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Sir Nicholas Winterton: I am grateful for what the hon. Gentleman has said. Let me repeat what I said in an intervention on my hon. Friend the Member for Mid-Worcestershire (Mr. Luff) and also in my speech. At the beginning of the next Parliament, the Procedure Committee will assess how the experiment has worked. The experiment will apply to the rest of the current Parliament, and to a specific piece of draft legislation. The House, no doubt, will also review the position.

Mr. Jones rose—

Mr. Deputy Speaker (Sir Michael Lord): Order. I should point out to both the hon. Gentleman and the hon. Member for Macclesfield (Sir Nicholas Winterton) that one problem when Members arrive late is that they start dealing with matters that have already been dealt with some time earlier.

Mr. Jones: In fact I was about to finish my speech, but I then allowed interventions.

I am sure that the hon. Member for Macclesfield will produce a report and evaluate what has happened. I am confident that the arrangement will work well, and I thank the hon. Gentleman for what he has done.
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7.28 pm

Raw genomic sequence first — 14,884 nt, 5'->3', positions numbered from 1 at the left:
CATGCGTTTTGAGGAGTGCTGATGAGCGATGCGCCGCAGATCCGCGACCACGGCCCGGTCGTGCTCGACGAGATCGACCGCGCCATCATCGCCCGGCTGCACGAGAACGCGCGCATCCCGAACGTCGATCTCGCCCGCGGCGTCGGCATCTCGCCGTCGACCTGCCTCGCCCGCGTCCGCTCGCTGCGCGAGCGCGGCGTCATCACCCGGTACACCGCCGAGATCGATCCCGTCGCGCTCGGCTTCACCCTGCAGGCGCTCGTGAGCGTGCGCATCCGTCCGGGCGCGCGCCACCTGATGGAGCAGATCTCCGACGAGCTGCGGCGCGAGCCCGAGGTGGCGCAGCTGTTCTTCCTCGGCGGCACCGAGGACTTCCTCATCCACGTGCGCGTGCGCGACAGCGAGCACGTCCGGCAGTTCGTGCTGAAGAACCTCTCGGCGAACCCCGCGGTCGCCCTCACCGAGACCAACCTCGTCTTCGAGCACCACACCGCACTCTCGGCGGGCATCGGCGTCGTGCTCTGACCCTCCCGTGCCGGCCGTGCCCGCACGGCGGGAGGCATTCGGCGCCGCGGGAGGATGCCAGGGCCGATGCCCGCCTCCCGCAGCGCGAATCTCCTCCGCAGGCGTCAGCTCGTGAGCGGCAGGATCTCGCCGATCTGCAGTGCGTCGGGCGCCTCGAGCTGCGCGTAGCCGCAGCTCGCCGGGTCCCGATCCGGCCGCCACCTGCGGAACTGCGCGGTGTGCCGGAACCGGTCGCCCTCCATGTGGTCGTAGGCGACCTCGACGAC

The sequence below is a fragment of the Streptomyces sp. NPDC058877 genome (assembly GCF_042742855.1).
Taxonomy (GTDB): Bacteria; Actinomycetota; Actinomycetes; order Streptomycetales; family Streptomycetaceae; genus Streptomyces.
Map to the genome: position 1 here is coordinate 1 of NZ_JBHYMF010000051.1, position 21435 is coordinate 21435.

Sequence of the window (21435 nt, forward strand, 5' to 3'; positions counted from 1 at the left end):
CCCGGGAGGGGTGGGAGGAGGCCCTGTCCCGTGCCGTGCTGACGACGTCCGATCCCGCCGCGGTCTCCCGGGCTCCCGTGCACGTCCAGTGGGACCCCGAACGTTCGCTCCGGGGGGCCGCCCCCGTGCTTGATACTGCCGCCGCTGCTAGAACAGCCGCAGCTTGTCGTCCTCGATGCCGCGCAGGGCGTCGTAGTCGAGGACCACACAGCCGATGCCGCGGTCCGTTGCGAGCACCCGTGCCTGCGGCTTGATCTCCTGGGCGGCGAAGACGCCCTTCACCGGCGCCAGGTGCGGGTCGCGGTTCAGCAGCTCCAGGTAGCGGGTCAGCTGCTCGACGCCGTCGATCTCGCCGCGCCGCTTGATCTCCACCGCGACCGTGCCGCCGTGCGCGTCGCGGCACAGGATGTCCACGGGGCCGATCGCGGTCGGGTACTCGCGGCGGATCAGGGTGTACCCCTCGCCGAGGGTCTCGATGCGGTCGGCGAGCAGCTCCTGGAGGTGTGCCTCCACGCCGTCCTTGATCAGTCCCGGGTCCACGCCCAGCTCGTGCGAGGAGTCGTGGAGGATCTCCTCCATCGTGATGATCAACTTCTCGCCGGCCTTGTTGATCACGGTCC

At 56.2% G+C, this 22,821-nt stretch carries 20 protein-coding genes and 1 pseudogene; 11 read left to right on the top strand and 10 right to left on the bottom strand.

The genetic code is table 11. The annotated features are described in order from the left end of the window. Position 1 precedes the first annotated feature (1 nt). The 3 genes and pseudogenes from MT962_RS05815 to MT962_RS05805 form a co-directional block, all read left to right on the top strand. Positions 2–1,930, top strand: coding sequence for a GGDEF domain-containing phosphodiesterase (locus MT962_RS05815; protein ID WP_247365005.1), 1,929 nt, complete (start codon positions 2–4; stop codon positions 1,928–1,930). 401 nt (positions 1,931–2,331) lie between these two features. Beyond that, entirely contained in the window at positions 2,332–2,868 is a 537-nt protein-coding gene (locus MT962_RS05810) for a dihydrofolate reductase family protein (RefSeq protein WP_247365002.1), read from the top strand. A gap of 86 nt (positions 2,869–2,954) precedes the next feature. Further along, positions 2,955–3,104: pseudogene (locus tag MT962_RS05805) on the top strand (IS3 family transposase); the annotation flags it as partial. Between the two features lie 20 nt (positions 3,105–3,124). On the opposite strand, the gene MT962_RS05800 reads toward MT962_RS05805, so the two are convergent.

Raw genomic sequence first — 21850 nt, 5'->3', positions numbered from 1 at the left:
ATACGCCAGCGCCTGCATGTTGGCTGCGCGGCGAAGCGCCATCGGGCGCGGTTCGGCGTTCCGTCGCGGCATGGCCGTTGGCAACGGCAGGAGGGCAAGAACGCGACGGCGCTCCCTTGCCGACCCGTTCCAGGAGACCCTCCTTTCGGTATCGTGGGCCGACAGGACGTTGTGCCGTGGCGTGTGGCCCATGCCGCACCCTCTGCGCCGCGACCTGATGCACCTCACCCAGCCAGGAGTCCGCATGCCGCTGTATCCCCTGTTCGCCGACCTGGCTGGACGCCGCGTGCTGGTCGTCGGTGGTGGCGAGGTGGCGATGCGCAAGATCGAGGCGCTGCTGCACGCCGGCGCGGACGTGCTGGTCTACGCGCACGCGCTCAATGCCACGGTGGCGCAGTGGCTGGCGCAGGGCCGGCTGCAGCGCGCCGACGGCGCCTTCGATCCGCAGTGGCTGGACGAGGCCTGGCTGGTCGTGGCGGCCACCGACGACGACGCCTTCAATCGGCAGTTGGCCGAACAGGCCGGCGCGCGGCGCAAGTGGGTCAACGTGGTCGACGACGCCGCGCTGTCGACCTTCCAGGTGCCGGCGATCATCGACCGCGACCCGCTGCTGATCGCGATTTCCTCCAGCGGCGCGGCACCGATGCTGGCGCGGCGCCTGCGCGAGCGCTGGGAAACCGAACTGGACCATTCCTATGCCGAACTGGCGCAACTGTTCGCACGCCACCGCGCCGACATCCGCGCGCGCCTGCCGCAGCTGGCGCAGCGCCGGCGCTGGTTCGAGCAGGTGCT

Mr. Eric Forth (Bromley and Chislehurst) (Con): I am not at all sure that this is a good idea. I am always suspicious when Members wallow in mutual self-congratulation, saying how wonderful a report is, how wonderful the idea has turned out to be, and how everyone welcomes it. The only comforting thing I have heard so far came from the hon. Member for Caernarfon (Hywel Williams), who pointed out that there had been less Welsh legislation than Scottish. I have never heard a better argument for keeping the Assembly as it is and looking askance at our poor cousins north of the border, who must now suffer an endless flow of ludicrous legislation from their rather ridiculous Parliament. I would have expected the Welsh people to draw the obvious conclusion that they should keep the Assembly as it is, in the hope that that would reduce the flood of legislation.

Here is a proposal that—contrary to what was said by the late-arriving Chairman of the Welsh Affairs Committee, the hon. Member for Clwyd, South (Mr.   Jones)—has potentially profound constitutional implications, involving the relative roles of a non-legislative Assembly and its Members on the one hand and a sovereign Parliament on the other. It is dangerous to assert that intertwining those roles would be beneficial, and I am slightly surprised that the suggestion has received such a general welcome, even on a trial or pilot basis.